Utility tax for Tacoma roads hits bumps outside the city

Francis Pero doesn’t get to vote on Tacoma’s Proposition 1, but he could help foot the bill if Tacoma voters approve the increase in the city’s utility earnings tax next month.

That’s because the Roy resident gets his electricity from Tacoma Public Utilities, which could pass along the costs of the higher tax to its customers — nearly half of whom live outside the Tacoma city limits.

Proposition 1 would increase by 2 percent the tax that utility companies pay on their gross earnings from sales of telephone, electric and natural gas service. Tacoma city officials say the tax could raise up to $11 million a year to pay for road repairs to Tacoma city streets.

The lion’s share of the money, about $8 million, would come from Tacoma Power. The utility could seek a rate increase from the Tacoma City Council to cover that cost.

Pero has no problem with Tacoma Power’s service, but the possibility of paying more every time he turns on the lights or makes a pot of coffee has him up in arms.

“We cannot vote on that tax,” Pero said. “… If we are going to put our money into the city of Tacoma, that’s a bunch of hooey.”

That concern is gaining traction. On Monday, the University Place City Council unanimously passed a resolution against Proposition 1, the first area city council to do so. Lakewood’s council could consider a similar measure later this month.

University Place officials say their residents, all of whom are Tacoma Power customers, shouldn’t have to pay to repair streets elsewhere.

Councilman Javier Figueroa sponsored the resolution. He said that after years of Tacoma Power rate increases, he’s putting his foot down.

“At some point, we have to stop this train,” Figueroa said. “We don’t have any benefits coming to us from this particular tax.”

According to TPU, 70,000 residences and 7,500 businesses outside of Tacoma already pay into the city’s coffers through the existing 6 percent utility earnings tax on Tacoma Power’s service.

The city also taxes earnings on cable television service, the city’s rail utility, water use, and any other utility within the city. Last year, the city brought in more than $56 million in utility earnings taxes from all of its sources.

Altogether, more than one in five dollars of city revenue comes from utility taxes, which help fund everything from police officer and firefighter salaries to library books and copier paper.

Should Proposition 1 pass, the city would segregate the money from the additional tax on power, natural gas and telephone utilities to be spent only on road improvements.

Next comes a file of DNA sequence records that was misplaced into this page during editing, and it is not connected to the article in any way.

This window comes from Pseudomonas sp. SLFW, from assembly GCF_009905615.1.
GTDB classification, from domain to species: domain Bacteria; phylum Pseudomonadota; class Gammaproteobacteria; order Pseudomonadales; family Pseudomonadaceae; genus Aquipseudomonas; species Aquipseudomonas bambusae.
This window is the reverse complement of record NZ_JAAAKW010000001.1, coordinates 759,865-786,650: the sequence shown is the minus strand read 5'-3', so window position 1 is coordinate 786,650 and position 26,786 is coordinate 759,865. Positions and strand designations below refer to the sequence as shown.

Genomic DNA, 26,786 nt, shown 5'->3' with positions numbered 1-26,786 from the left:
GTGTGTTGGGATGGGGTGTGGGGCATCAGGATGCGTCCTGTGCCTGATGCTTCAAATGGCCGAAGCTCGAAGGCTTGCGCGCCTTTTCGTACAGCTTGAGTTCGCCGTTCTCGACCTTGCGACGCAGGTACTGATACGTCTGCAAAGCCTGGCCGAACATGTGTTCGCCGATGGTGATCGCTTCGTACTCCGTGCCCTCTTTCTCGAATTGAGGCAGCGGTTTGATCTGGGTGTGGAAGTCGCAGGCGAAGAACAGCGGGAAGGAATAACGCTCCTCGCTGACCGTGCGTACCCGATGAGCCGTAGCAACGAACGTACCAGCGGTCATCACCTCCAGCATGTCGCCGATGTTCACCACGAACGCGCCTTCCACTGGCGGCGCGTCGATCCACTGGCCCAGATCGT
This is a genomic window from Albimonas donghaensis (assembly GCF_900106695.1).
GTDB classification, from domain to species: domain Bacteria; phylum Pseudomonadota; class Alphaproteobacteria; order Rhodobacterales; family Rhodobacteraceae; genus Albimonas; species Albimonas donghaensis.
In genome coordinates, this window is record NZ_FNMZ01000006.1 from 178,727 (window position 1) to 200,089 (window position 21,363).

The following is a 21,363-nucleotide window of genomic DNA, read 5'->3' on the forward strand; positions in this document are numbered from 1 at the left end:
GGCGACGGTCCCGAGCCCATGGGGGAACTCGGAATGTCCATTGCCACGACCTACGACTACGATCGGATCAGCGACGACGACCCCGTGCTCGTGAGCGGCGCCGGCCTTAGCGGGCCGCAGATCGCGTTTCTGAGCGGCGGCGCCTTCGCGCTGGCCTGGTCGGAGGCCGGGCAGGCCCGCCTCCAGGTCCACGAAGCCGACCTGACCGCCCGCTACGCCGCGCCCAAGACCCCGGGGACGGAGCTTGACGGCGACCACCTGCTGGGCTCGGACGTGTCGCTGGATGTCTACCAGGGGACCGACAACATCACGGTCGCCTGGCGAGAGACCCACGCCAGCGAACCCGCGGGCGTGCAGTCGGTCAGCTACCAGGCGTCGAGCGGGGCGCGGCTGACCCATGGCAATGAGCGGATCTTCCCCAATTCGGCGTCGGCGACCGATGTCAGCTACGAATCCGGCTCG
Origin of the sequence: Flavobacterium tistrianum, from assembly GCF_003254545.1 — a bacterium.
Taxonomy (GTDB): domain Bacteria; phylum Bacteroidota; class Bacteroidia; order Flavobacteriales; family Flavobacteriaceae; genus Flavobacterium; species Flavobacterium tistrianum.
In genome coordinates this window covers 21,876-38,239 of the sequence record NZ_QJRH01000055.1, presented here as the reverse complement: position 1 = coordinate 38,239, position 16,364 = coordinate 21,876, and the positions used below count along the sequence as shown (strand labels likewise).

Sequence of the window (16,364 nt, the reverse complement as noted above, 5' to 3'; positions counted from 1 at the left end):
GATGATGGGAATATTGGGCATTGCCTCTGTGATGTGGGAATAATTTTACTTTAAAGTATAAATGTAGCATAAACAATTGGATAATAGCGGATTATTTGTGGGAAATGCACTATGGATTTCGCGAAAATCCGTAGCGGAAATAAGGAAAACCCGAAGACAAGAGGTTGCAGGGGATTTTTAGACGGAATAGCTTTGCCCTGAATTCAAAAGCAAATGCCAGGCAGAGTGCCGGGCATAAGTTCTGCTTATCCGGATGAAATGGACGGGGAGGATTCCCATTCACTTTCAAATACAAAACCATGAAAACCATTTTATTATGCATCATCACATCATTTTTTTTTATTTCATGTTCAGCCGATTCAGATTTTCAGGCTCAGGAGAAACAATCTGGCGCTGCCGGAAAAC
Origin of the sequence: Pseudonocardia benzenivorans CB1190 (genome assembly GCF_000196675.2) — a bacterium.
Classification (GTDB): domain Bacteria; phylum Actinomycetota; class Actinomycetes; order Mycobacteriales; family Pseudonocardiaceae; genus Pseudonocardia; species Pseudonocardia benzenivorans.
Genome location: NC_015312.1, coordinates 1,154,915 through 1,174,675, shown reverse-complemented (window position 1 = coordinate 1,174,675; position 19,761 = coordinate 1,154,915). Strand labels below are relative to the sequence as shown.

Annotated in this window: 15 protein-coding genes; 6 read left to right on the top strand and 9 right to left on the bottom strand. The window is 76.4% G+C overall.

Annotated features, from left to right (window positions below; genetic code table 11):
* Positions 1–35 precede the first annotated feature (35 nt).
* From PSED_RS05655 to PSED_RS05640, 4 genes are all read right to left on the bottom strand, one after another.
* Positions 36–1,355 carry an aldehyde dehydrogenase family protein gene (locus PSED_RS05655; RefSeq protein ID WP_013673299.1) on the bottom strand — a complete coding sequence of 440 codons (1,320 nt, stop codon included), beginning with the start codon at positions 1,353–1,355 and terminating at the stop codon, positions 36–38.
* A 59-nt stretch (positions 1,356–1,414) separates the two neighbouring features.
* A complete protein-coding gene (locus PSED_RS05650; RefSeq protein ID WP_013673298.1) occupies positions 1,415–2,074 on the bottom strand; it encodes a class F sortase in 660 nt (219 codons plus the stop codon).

Tacoma Mayor Marilyn Strickland defends the tax proposal against critics who argue that nonresidents shouldn’t have to pay to fix Tacoma’s crumbling streets.

“We are all part of Pierce County, and Tacoma is the county seat and its employment center,” she said.

People from outside of the city still shop in Tacoma and visit people there.

“You have to drive on Tacoma roads to do those things,” Strickland said. “If our infrastructure is doing well, we all benefit as an entire region.”

How — or even if — Tacoma Power could recoup all of the costs of a higher earnings tax remains uncertain.

Fircrest Mayor David Viafore has raised questions about what would happen if Tacoma Power has to pay a higher tax on the money it receives from Fircrest customers. Fircrest’s franchise agreement with Tacoma Power calls for the utility to send Fircrest an amount equal to the increase in utility tax revenues.

Tacoma Public Utilities spokeswoman Chris Gleason said the utility’s attorneys are researching whether it would be allowed to keep all of the money it would collect to cover the higher earnings tax and whether it could shift the costs of any refunds to its remaining customers.

Some agreements seem to require Tacoma Power to pay the municipalities if the utility earnings tax rises above 6 percent.

Steve Victor, University Place’s city attorney, said if Tacoma’s City Council were to approve a rate increase to cover an increased earnings tax, University Place would seek to recover that money “for the benefit of University Place instead of Tacoma” under its current franchise agreement.

Fife City Councilman Glenn Hull, whose city has one of the franchise agreements at issue, is conflicted about potential higher power costs.

“Rate increases are concerning,” Hull said. “But I also will say, as cities we have to find ways to sustain and provide funding for some of our most critical infrastructure needs. I think indirectly we all see a benefit from a healthy and vibrant city of Tacoma.”

If voters pass Proposition 1, Tacoma Power — which last year received the City Council’s approval for a 4.2 percent increase for 2014 — is unlikely to seek another rate increase next year, Gleason said. The utilities board would decide whether to ask the council for a rate increase in 2015, she said.

Rates for customers who receive service for natural gas, telephone and electricity in Tacoma might increase by as much as $5 per month if voters approve the utility earnings tax, Tacoma City Manager T.C. Broadnax has said.

But for area businesses, the stakes are higher.

Jeff Hohman, president of Northwest Door Inc. in Frederickson, said a 2 percent increase in the company’s electric bill would cost his business nearly $2,500 per year.

About 200 employees, working in two shifts, make garage doors at the 288,000-square-foot plant. Any rate increase could reduce the competitiveness of his business, Hohman said, and the company would see no added benefit for its contribution to Tacoma’s road fund.

“I’m sure a portion (of employees) live in Tacoma, and a number of the rest of us do not,” he said. “We feel like the connection between the tax and the benefit of the tax is a really poor linkage.”

Kate Martin: 253-597-8542 kate.martin@ thenewstribune.com